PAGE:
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P.D. Soros Fellowship for New Americans

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Enrique Toloza, 2021

Enrique Toloza is the child of immigrants from Philippines and Colombia

Fellowship awarded to support work towards an MD/PhD in Medicine and Physics at Harvard University and Massachusetts Institute of Technology (MIT)

Enrique Toloza was born in Los Angeles, California, the child of two immigrants: one from Colombia who had come to the United States to study for her PhD and the other from the Philippines who grew up in California and went on to medical school. Their literal marriage of science and medicine left an early mark on Enrique, and from a young age he aspired to become a physician-scientist. Enrique owes everything, including his scientific curiosity, his love of Spanish and sci-fi literature, and his taste in music (good and bad), to his parents.

Enrique majored in physics and Spanish literature at the University of North Carolina at Chapel Hill, where he was awarded the Daniel C. Johnston Award for Outstanding Junior in Physics and the Sterling A. Stoudemire Award for Excellence in Spanish. He worked in three research labs, eventually settling on an interest in theoretical neuroscience after a summer research internship at MIT and completing an honors thesis on noninvasive brain stimulation.

After college, Enrique joined Professor Mark Harnett’s laboratory at MIT for a gap year, during which he coauthored publications in Cell and Neuron. He went on to enroll in the Harvard-MIT MD/PhD program to train as a physician-scientist, studying within the Health Sciences & Technology (HST) MD curriculum at Harvard and MIT. For his PhD, Enrique rejoined Professor Harnett, this time as a graduate student in physics at MIT, to conduct research on the biophysics of dendritic integration and the contribution of dendrites to cortical computations in the brain.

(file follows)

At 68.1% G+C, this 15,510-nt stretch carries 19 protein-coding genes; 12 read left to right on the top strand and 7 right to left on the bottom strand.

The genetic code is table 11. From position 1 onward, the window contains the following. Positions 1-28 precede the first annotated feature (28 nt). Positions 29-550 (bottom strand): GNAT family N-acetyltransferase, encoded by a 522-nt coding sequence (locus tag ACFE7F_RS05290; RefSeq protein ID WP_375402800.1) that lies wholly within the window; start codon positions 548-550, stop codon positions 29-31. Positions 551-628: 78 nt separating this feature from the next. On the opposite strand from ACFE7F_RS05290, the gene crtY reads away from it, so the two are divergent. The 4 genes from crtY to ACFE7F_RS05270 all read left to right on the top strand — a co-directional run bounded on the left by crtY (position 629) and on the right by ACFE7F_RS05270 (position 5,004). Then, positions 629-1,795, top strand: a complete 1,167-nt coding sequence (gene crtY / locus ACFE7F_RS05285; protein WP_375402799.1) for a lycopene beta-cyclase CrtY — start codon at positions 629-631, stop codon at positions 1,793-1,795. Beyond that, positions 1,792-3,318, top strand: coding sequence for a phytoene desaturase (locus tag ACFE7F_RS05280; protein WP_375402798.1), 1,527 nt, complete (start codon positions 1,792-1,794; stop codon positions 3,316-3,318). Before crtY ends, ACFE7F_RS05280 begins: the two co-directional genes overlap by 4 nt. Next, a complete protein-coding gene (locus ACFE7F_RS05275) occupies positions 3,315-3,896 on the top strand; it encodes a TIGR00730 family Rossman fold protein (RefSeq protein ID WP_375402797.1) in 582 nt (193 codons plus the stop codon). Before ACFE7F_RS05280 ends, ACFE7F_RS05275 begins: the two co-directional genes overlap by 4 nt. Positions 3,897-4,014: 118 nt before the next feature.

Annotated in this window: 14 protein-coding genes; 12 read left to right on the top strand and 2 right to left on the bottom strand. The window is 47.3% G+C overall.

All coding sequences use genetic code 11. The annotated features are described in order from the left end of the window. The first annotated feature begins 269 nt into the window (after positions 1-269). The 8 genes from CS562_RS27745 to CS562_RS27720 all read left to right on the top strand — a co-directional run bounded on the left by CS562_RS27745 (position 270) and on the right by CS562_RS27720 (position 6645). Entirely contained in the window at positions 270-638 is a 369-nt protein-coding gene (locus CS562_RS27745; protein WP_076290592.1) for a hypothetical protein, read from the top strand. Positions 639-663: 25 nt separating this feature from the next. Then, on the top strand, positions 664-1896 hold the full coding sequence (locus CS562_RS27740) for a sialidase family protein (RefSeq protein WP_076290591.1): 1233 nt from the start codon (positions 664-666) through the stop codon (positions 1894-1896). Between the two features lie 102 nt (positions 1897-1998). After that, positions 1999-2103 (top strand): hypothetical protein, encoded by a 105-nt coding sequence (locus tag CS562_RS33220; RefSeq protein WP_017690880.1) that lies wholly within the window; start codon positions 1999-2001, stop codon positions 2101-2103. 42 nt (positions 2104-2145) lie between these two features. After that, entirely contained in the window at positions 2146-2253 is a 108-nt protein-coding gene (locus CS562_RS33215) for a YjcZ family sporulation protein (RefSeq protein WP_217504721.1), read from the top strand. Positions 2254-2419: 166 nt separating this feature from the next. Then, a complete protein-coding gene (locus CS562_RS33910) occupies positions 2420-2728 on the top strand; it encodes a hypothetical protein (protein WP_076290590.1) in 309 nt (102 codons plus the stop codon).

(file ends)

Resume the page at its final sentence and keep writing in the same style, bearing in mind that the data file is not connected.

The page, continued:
Outside of academia, Enrique is passionate about expanding healthcare access to immigrant populations. In college, he led the interpreting team at UNC-Chapel Hill’s student-run health clinic; the clinic initially only supported Spanish interpreting, but Enrique’s efforts were pivotal in establishing a new interpreting service for Mandarin-speaking patients as well. At Harvard Medical School, he has continued to work with Spanish-speaking patients, this time as a student clinician. In his free time, Enrique plays rock and metal guitar.

  • BS Physics & Astronomy, Hispanic Literatures & Cultures, Mathematics, Chemistry | University of North Carolina at Chapel Hill 2017
  • MD Medicine | Harvard University
  • PhD Physics | Massachusetts Institute of Technology (MIT)
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